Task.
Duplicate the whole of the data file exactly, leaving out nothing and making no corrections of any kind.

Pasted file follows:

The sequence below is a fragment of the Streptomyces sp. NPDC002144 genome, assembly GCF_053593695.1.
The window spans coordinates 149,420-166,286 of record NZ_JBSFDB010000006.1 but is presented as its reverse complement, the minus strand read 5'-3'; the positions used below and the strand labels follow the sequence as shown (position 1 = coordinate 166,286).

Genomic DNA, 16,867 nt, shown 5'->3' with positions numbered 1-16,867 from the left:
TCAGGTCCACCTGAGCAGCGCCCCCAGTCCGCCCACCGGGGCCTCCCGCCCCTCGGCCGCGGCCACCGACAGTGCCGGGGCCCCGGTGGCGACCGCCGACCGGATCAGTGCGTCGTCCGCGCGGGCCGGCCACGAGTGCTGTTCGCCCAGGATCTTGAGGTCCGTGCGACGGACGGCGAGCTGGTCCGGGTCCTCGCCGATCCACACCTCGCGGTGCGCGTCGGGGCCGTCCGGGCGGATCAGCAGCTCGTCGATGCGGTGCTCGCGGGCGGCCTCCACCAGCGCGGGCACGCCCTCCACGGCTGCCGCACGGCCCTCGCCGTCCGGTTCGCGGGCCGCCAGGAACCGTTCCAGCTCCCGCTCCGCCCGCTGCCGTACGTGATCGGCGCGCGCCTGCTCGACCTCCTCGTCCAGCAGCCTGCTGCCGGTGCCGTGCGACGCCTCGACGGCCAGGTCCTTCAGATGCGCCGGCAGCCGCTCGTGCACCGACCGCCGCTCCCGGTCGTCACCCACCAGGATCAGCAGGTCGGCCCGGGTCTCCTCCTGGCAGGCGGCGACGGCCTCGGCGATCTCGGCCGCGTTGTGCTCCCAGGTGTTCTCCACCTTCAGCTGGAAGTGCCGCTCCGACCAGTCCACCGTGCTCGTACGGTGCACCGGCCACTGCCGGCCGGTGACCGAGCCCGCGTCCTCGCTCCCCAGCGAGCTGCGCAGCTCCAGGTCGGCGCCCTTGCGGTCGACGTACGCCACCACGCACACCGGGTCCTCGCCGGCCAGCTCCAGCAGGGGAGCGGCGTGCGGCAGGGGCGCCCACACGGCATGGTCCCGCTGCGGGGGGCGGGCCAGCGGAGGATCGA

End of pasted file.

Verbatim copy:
The sequence below is a fragment of the Streptomyces sp. NPDC002144 genome, assembly GCF_053593695.1.
The window spans coordinates 149,420-166,286 of record NZ_JBSFDB010000006.1 but is presented as its reverse complement, the minus strand read 5'-3'; the positions used below and the strand labels follow the sequence as shown (position 1 = coordinate 166,286).

Genomic DNA, 16,867 nt, shown 5'->3' with positions numbered 1-16,867 from the left:
TCAGGTCCACCTGAGCAGCGCCCCCAGTCCGCCCACCGGGGCCTCCCGCCCCTCGGCCGCGGCCACCGACAGTGCCGGGGCCCCGGTGGCGACCGCCGACCGGATCAGTGCGTCGTCCGCGCGGGCCGGCCACGAGTGCTGTTCGCCCAGGATCTTGAGGTCCGTGCGACGGACGGCGAGCTGGTCCGGGTCCTCGCCGATCCACACCTCGCGGTGCGCGTCGGGGCCGTCCGGGCGGATCAGCAGCTCGTCGATGCGGTGCTCGCGGGCGGCCTCCACCAGCGCGGGCACGCCCTCCACGGCTGCCGCACGGCCCTCGCCGTCCGGTTCGCGGGCCGCCAGGAACCGTTCCAGCTCCCGCTCCGCCCGCTGCCGTACGTGATCGGCGCGCGCCTGCTCGACCTCCTCGTCCAGCAGCCTGCTGCCGGTGCCGTGCGACGCCTCGACGGCCAGGTCCTTCAGATGCGCCGGCAGCCGCTCGTGCACCGACCGCCGCTCCCGGTCGTCACCCACCAGGATCAGCAGGTCGGCCCGGGTCTCCTCCTGGCAGGCGGCGACGGCCTCGGCGATCTCGGCCGCGTTGTGCTCCCAGGTGTTCTCCACCTTCAGCTGGAAGTGCCGCTCCGACCAGTCCACCGTGCTCGTACGGTGCACCGGCCACTGCCGGCCGGTGACCGAGCCCGCGTCCTCGCTCCCCAGCGAGCTGCGCAGCTCCAGGTCGGCGCCCTTGCGGTCGACGTACGCCACCACGCACACCGGGTCCTCGCCGGCCAGCTCCAGCAGGGGAGCGGCGTGCGGCAGGGGCGCCCACACGGCATGGTCCCGCTGCGGGGGGCGGGCCAGCGGAGGATCGA